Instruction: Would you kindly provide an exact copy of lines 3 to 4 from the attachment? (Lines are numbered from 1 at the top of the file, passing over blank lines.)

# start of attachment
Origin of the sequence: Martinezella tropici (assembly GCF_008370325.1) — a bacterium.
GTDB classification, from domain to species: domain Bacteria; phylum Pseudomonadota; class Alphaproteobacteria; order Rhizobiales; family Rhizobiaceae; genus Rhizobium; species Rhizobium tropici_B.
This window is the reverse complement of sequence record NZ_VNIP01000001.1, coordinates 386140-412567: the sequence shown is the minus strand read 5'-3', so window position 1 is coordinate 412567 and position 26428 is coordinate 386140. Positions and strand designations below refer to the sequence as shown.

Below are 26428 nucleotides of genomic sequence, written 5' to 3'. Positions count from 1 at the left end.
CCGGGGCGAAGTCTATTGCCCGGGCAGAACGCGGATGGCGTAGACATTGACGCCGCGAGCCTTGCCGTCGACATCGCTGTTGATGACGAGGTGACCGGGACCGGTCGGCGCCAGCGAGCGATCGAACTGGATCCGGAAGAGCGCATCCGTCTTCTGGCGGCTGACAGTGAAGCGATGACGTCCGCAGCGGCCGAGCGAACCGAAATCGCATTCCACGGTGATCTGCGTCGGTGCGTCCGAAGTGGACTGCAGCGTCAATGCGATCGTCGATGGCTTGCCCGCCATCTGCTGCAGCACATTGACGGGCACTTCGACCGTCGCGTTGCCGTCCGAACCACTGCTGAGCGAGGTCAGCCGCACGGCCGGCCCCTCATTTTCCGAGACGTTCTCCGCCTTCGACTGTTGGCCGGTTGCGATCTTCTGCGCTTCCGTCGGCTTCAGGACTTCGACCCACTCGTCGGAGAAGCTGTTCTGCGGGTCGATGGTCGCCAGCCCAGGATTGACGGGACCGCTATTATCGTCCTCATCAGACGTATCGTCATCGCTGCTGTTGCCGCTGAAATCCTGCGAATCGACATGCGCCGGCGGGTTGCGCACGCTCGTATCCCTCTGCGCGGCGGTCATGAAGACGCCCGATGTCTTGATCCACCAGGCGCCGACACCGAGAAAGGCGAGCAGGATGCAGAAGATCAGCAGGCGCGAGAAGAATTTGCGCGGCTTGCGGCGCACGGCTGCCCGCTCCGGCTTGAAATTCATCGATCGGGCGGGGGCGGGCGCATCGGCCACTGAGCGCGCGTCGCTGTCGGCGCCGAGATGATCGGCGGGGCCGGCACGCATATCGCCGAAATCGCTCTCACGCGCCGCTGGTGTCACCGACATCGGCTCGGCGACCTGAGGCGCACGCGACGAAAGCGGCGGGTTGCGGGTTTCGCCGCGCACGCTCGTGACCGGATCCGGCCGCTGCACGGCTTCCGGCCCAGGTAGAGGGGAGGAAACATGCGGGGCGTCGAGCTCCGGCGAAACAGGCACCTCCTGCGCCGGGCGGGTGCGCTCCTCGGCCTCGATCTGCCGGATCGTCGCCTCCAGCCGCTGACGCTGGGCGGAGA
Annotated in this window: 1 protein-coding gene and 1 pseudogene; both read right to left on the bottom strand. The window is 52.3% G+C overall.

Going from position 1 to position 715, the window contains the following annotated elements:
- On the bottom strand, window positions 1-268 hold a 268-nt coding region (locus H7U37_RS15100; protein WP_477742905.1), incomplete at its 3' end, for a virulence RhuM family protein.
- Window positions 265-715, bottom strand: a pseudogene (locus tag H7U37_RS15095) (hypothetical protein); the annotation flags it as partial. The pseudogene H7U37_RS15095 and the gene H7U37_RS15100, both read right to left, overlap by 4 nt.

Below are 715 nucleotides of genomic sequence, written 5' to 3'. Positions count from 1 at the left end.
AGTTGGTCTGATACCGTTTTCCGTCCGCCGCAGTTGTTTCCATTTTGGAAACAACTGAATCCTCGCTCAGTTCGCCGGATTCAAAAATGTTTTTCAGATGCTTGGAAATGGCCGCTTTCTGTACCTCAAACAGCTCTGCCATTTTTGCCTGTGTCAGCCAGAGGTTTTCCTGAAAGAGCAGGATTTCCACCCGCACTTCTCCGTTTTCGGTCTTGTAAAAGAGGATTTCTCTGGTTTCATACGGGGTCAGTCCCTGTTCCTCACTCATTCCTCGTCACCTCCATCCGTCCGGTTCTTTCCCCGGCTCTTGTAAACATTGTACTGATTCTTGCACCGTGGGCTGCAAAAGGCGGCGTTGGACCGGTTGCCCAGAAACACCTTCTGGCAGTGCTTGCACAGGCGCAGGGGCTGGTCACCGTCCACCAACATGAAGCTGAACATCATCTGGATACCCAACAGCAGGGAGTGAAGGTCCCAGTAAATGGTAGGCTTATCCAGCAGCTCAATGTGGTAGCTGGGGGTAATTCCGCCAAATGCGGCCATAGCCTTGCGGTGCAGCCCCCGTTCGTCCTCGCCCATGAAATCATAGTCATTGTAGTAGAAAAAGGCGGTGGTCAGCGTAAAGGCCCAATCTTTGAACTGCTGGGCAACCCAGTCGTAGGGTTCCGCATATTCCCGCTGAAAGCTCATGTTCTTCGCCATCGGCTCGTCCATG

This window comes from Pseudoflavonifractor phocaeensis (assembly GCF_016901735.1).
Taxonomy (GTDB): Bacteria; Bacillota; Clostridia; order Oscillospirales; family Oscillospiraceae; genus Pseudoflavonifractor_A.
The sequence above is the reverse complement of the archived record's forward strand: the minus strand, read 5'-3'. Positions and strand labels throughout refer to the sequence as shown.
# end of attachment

This window is the reverse complement of sequence record NZ_VNIP01000001.1, coordinates 386140-412567: the sequence shown is the minus strand read 5'-3', so window position 1 is coordinate 412567 and position 26428 is coordinate 386140. Positions and strand designations below refer to the sequence as shown.

Below are 26428 nucleotides of genomic sequence, written 5' to 3'. Positions count from 1 at the left end.